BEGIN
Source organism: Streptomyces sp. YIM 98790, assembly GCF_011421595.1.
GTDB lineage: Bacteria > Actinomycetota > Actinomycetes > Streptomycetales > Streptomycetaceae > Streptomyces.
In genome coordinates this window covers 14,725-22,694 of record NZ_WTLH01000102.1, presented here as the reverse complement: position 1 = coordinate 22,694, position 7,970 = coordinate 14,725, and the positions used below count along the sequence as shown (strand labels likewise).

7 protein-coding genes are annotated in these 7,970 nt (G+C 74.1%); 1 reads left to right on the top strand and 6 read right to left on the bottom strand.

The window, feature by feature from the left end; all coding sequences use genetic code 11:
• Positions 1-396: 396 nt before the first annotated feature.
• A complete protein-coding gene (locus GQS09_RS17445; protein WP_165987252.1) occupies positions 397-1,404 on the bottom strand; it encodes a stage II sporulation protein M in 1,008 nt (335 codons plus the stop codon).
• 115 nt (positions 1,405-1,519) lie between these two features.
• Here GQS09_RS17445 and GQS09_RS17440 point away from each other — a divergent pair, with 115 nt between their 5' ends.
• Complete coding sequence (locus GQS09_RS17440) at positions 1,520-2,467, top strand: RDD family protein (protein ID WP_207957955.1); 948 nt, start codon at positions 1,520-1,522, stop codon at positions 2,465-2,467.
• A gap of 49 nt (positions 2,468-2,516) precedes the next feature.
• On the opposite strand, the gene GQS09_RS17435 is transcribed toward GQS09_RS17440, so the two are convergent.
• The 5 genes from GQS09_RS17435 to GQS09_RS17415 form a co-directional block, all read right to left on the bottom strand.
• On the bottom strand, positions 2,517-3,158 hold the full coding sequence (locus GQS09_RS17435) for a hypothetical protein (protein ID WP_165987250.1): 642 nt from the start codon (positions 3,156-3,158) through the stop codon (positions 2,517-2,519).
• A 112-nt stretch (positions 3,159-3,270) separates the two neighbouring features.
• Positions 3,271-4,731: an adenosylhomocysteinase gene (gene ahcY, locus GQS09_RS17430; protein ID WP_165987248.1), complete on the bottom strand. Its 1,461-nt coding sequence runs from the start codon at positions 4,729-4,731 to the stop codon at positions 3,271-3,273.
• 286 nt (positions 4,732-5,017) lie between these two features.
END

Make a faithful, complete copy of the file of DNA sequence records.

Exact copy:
Source organism: Streptomyces sp. YIM 98790, assembly GCF_011421595.1.
GTDB lineage: Bacteria > Actinomycetota > Actinomycetes > Streptomycetales > Streptomycetaceae > Streptomyces.
In genome coordinates this window covers 14,725-22,694 of record NZ_WTLH01000102.1, presented here as the reverse complement: position 1 = coordinate 22,694, position 7,970 = coordinate 14,725, and the positions used below count along the sequence as shown (strand labels likewise).

7 protein-coding genes are annotated in these 7,970 nt (G+C 74.1%); 1 reads left to right on the top strand and 6 read right to left on the bottom strand.

The window, feature by feature from the left end; all coding sequences use genetic code 11:
• Positions 1-396: 396 nt before the first annotated feature.
• A complete protein-coding gene (locus GQS09_RS17445; protein WP_165987252.1) occupies positions 397-1,404 on the bottom strand; it encodes a stage II sporulation protein M in 1,008 nt (335 codons plus the stop codon).
• 115 nt (positions 1,405-1,519) lie between these two features.
• Here GQS09_RS17445 and GQS09_RS17440 point away from each other — a divergent pair, with 115 nt between their 5' ends.
• Complete coding sequence (locus GQS09_RS17440) at positions 1,520-2,467, top strand: RDD family protein (protein ID WP_207957955.1); 948 nt, start codon at positions 1,520-1,522, stop codon at positions 2,465-2,467.
• A gap of 49 nt (positions 2,468-2,516) precedes the next feature.
• On the opposite strand, the gene GQS09_RS17435 is transcribed toward GQS09_RS17440, so the two are convergent.
• The 5 genes from GQS09_RS17435 to GQS09_RS17415 form a co-directional block, all read right to left on the bottom strand.
• On the bottom strand, positions 2,517-3,158 hold the full coding sequence (locus GQS09_RS17435) for a hypothetical protein (protein ID WP_165987250.1): 642 nt from the start codon (positions 3,156-3,158) through the stop codon (positions 2,517-2,519).
• A 112-nt stretch (positions 3,159-3,270) separates the two neighbouring features.
• Positions 3,271-4,731: an adenosylhomocysteinase gene (gene ahcY, locus GQS09_RS17430; protein ID WP_165987248.1), complete on the bottom strand. Its 1,461-nt coding sequence runs from the start codon at positions 4,729-4,731 to the stop codon at positions 3,271-3,273.
• 286 nt (positions 4,732-5,017) lie between these two features.